Layla, Restaurant, Berlin, Germany
6 by Alexander van Dülmen
Already the third time: another review by best friend Elisabeth Burghardt – this time about a new hot-spot restaurant in Berlin
It’s been a few years now that Israeli chefs have been leaving their mark on the international culinary scene, especially with their imaginative use of traditional oriental ingredients, spices and herbs. Foodies across the world have become devoted disciples of stars like Yotam Ottolenghi, Gal Ben Moshe or Meir Adoni. The latter, well-known for his hugely popular restaurants in Tel Aviv and New York, has just recently opened Layla, a new hotspot smack in the middle of Berlin.
The tasteful, contemporary interior design provides a glamorous stage for the hip international clientele that crowds Meir Adoni’s latest brainchild. One could argue that the place tries a bit too hard to please, the music is a little too loud, the design a little too emphasized. But the food. Of course. Most importantly the food. We are seated right across from the large open kitchen, which is the heart of the restaurant. This allows us to enjoy the spectacle of a well-honed kitchen-team at work.
We feel the buzz, hear the sizzling in the pans and smell mouth-watering aromas. We are amazed by the amount of butter that disappears in shiny pots and pans, making us excited for what it to come.
We start out with a mix of appetizers: Smoked eggplant carpaccio with tahini, date honey, covered with pistachios. A dish like a painting, beautifully arranged in flat bowl, covered with rose petals. The strong smoke flavor mixed with the sweet honey and the nuts create an amazing sensation in your mouth. The smoked trout, formed in little balls, served on a bed of rocks, also wonderfully combines the sweetness of Medjoul dates with fragrant vinaigrette and almonds.
The crisp lamb arayes, another signature dish, where lamb kebab meets mango and eggplants is nothing short of terrific. We also try the Kubbana Brioche, a small loaf of perfect fluffy, slightly moist textured bread with black sesame served with aioli, flavored oil and tomato salsa. A perfect addition to the deliciously rich appetizers. For me this would have been plenty enough. But of course we have to try one of the main courses and the grilled octopus in Moroccan spices just sounds too tempting. It has a great consistency and comes accompanied by spicy Jerusalem artichokes, baby carrots, Urfa peppers and yogurt with yuzu and harissa. It certainly doesn’t disappoint but at the same time doesn’t quite come up to the outstandingly yummy and aesthetically arranged meze. Impossible to try any of the rich desserts. Next time I’d skip the main course and opt for the Chocolat Cremeux or the Halva mousse with chocolate and cardamom stones. But that’s just me, your regular chocoholic.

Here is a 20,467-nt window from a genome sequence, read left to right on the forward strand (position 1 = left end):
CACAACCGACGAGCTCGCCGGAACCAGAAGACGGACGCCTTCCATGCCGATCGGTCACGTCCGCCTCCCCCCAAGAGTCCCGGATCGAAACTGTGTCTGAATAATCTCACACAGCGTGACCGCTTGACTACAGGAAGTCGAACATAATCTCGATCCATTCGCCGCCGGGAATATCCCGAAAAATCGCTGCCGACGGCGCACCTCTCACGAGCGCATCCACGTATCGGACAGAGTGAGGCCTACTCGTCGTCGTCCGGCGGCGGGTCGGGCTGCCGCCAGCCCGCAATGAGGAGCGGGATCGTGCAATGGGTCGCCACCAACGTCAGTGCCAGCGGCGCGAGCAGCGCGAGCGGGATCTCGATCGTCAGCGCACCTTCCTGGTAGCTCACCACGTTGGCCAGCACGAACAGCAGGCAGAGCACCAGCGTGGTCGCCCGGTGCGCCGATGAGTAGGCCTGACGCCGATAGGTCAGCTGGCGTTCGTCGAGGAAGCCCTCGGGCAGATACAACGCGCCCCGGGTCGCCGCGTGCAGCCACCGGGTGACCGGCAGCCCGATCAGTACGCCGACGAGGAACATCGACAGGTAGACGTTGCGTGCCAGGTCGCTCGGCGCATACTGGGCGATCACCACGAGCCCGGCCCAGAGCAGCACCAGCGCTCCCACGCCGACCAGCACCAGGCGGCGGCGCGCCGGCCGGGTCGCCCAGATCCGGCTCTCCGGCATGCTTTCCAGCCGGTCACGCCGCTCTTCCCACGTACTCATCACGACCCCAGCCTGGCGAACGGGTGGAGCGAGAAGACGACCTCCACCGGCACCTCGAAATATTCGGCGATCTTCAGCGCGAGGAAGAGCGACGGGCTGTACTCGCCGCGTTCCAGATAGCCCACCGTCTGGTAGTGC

Surprisingly we missed an open Israeli wine on the menu, which would have been nice to have. Definitely a place one should try. A bit on the pricey side, but well worth it if you’re going for an excellent, fun and scrumptious culinary experience, served by a super friendly international staff in a very chic setting. If you prefer something cozy, quiet and low-key, probably not so.
A small minus for the drafty, unwelcoming vestibule where for no apparent reason we had to wait quite long before being seated.